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Wisconsin Death Trip (2000)

Cast: Ian Holm, Marilyn White, John Schneider, more...
Director: James Marsh
    see all cast/crew...
Studio: Homevision
Genre: Documentary, Foreign, Independent, Experimental/Avant-Garde, UK
Running Time: 76 min.
Languages: English
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This film adaptation of Michael Lesy's 1973 book takes a look at the sordid and disturbing underside of life in a small Wisconsin community in the 1890s. In the early 1970s, Lesy discovered a large collection of curious photographs from Black River Falls, Wisconsin, taken near the end of the 19th century, and began doing research on the town in hopes of learning the story behind them. Lesy was startled by what he learned; over the course of a decade, Black River Falls fell victim to a severe diphtheria epidemic, the local economy collapsed following the shutdown of a mining business, a serial arsonist terrorized the community, a lunatic claiming to act under God's orders held 26 people hostage at the local church, two children murdered a farmer, a number of infants were abandoned or killed, and an undercurrent of violence and madness seemed to taint all aspects of the town's history. Using both the original photographs and silent recreations staged by director James Marsh (accompanied by narration from Ian Holm), Wisonsin Death Trip attempts to recreate the disturbing qualities of the photos and news clippings that formed the basis of Lesy's book. The film also features an original score by turntablist DJ Shadow. ~ Mark Deming, All Movie Guide

Special Features:

  • Director and Director of Photography Commentary Track
  • Deleted Scenes
  • Midwestern Gothic: The Making of Wisconsin Death Trip

GreenCine Member Reviews

Completely misleading by paperclipper October 3, 2006 - 11:33 PM PDT
3 out of 4 members found this review helpful
I don't know if Black River Falls just didn't yield enough material or what, but what seems half the anecdotes in this movie don't even come from Black River Falls. There's stuff from Superior (extreme northern Wisconsin), Eau Claire and La Crosse (extreme western Wisconsin) and Appleton (extreme eastern Wisconsin) -- basically from all over the state. La Crosse is the closest city, at about 50 miles away by roads. But 50 miles in the 1890s would have been a much greater distance given the lack of good roads and automobiles. It might as well be in a different state.

The movie makes it sound like some really crazy stuff went on in BRF, and some crazy stuff did happen. But there's only enough Black River Falls material for a half-hour TV special, not a 75-minute movie that uses the same narration for the outro and the intro and repeatedly brings in a cokehead woman who seemed to like to smash windows.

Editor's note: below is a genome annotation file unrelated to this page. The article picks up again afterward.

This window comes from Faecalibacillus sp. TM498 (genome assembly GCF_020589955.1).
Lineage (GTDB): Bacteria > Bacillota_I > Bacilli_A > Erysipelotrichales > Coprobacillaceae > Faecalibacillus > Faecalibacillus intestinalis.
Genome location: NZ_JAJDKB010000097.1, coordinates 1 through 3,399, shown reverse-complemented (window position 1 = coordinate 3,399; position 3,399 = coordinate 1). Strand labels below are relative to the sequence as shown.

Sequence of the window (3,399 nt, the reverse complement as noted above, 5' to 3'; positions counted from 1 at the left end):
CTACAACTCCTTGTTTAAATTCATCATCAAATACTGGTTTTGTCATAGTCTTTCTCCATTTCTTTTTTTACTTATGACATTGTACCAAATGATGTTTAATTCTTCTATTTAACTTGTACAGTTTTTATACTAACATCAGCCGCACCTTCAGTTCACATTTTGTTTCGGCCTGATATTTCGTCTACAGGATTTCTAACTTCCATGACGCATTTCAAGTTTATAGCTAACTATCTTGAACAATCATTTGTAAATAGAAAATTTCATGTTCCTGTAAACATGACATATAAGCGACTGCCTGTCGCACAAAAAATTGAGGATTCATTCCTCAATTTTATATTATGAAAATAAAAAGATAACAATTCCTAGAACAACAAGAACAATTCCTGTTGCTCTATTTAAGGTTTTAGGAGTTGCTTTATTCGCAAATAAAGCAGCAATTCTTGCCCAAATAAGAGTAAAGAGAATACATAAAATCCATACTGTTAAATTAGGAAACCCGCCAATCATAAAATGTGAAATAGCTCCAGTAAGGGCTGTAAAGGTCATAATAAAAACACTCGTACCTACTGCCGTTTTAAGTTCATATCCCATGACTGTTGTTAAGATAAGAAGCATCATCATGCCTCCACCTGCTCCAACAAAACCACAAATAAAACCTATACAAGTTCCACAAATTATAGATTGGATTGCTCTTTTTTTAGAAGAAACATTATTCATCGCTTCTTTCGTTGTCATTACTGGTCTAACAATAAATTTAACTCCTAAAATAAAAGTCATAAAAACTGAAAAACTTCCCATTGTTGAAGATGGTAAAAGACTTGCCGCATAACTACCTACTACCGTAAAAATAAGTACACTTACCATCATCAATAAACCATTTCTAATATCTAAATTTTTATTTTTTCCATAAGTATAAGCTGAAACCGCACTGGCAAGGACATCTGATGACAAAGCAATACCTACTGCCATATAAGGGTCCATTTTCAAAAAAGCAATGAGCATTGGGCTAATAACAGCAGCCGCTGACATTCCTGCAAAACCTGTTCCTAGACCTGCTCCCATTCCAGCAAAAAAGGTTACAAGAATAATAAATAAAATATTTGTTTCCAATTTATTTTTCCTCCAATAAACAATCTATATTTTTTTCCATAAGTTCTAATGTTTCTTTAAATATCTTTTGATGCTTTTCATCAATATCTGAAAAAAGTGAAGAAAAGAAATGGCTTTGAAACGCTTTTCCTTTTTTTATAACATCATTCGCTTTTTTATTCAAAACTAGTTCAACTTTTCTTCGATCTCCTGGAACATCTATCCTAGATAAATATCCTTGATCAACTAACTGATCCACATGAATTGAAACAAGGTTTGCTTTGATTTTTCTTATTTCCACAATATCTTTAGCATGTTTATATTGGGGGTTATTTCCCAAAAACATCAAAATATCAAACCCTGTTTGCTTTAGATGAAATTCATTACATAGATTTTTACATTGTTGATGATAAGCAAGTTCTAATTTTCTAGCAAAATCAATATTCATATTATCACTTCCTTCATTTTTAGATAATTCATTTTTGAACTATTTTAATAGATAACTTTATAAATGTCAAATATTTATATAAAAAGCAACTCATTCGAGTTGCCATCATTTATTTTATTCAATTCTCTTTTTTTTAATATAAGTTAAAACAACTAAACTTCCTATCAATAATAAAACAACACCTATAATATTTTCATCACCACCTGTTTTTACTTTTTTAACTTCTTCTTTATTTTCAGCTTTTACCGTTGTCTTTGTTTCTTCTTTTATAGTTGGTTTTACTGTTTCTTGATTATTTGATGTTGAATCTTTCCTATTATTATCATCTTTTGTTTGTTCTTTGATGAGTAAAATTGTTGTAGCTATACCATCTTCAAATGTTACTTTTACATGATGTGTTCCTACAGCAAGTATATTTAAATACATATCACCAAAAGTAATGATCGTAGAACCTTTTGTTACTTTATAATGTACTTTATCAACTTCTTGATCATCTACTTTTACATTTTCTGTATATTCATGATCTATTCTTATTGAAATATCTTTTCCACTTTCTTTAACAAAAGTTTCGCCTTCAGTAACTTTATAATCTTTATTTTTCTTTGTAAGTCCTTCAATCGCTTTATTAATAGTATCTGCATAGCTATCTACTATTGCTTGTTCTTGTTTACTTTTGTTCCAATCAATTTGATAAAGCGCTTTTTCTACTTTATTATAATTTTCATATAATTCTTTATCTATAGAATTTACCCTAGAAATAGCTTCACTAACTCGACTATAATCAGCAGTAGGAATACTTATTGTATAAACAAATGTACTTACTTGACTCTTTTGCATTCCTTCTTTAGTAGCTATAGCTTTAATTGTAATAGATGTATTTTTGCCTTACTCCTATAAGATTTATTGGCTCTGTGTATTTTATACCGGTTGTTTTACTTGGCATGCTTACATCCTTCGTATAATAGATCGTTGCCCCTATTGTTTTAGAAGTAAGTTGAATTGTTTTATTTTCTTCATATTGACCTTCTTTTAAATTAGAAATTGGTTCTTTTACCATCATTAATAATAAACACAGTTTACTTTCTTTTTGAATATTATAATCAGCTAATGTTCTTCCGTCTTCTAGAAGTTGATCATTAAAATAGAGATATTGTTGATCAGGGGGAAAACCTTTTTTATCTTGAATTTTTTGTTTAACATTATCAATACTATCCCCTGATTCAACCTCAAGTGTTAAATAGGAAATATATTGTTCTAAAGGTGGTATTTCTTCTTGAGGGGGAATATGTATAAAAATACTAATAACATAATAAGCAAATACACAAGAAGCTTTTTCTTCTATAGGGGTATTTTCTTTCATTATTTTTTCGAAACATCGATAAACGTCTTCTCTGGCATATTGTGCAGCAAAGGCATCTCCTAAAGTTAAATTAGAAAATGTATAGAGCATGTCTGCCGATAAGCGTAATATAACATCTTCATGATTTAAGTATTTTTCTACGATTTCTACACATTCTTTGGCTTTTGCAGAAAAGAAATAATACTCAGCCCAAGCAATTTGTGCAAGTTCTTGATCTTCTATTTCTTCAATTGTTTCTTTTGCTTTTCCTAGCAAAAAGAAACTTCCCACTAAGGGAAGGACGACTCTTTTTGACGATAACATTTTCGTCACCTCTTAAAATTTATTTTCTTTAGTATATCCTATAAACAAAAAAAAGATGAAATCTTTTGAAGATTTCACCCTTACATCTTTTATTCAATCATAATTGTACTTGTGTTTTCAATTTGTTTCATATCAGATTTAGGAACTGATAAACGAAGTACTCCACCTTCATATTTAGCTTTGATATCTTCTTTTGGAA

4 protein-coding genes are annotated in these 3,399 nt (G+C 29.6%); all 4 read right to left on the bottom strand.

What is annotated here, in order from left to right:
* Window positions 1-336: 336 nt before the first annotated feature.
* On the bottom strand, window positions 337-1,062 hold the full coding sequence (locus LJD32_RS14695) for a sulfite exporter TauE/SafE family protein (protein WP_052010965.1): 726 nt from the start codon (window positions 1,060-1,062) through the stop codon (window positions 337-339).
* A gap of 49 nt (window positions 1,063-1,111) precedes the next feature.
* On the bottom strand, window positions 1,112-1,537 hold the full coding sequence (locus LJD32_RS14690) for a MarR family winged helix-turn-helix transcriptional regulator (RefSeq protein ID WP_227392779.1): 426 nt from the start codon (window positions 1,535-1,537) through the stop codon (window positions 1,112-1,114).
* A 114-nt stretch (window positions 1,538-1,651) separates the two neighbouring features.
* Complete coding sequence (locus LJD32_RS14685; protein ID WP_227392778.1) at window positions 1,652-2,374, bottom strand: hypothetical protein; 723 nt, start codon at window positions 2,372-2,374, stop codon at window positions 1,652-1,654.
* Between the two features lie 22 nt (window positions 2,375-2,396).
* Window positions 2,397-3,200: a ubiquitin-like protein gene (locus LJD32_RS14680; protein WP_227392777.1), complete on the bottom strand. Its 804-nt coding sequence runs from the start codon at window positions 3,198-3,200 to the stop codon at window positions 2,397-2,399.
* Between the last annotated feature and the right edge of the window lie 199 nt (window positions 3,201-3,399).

On top of all the geographical hijinx, the whole movie is shot like a film student's first picture. For example, why does the voiceover narration whisper every time someone is sent to the Mendota mental institution, which is also nowhere near BRF? This film is a disjointed mess.

Out, out brief candles by GGoodsell December 25, 2005 - 8:49 AM PST
4 out of 5 members found this review helpful
A member of the media, the one steadfast rule in broadcast journalism is to never report a suicide. The reasoning behind this edict is that an impressionable person upon hearing this would immediately try to attempt suicide afterwards. This rule never made a lot of senses to me ("There's nothing good on TV! By golly, I think I'll hang myself!") until watching this film. Based on the book of the same title, people in a jerkwater Wisconsin hamlet at the turn of the century begin to take their own lives, leading to an epidemic of suicide. I assume that the townspeople, comprised mostly of Scandinavians and Norwegians (who are traditionally a gloomy lot) read about all the self-snuffing going on in the local gazettes and decided to jump on the bandwagon. The beautiful black-and-white photography compliments the various stories extremely well. Among the many tales presented are the ones about a Victorian matron who abandoned her family to smash shop windows full-time and the opera singer for whom "Lachme" was composed for dying in abject poverty on a farm. The moral of this death trip appears to be "simpler times don't necessarily make for happier times."

Not as sexy or violent as the title suggests. by aaronas November 28, 2005 - 6:49 PM PST
3 out of 4 members found this review helpful
This movie lacks the punch that the title suggests. It was, however, poetic as well humorous. At times it was trance inducing. There are some similarities between this movie and Vinterberg's _Dear Wendy_. I think that this director has it in him to make a really great movie. This isn?t that movie but it is still a good movie well worth a look, especially if you are looking for something different.

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GreenCine Member Rating

(Average 6.46)
79 Votes
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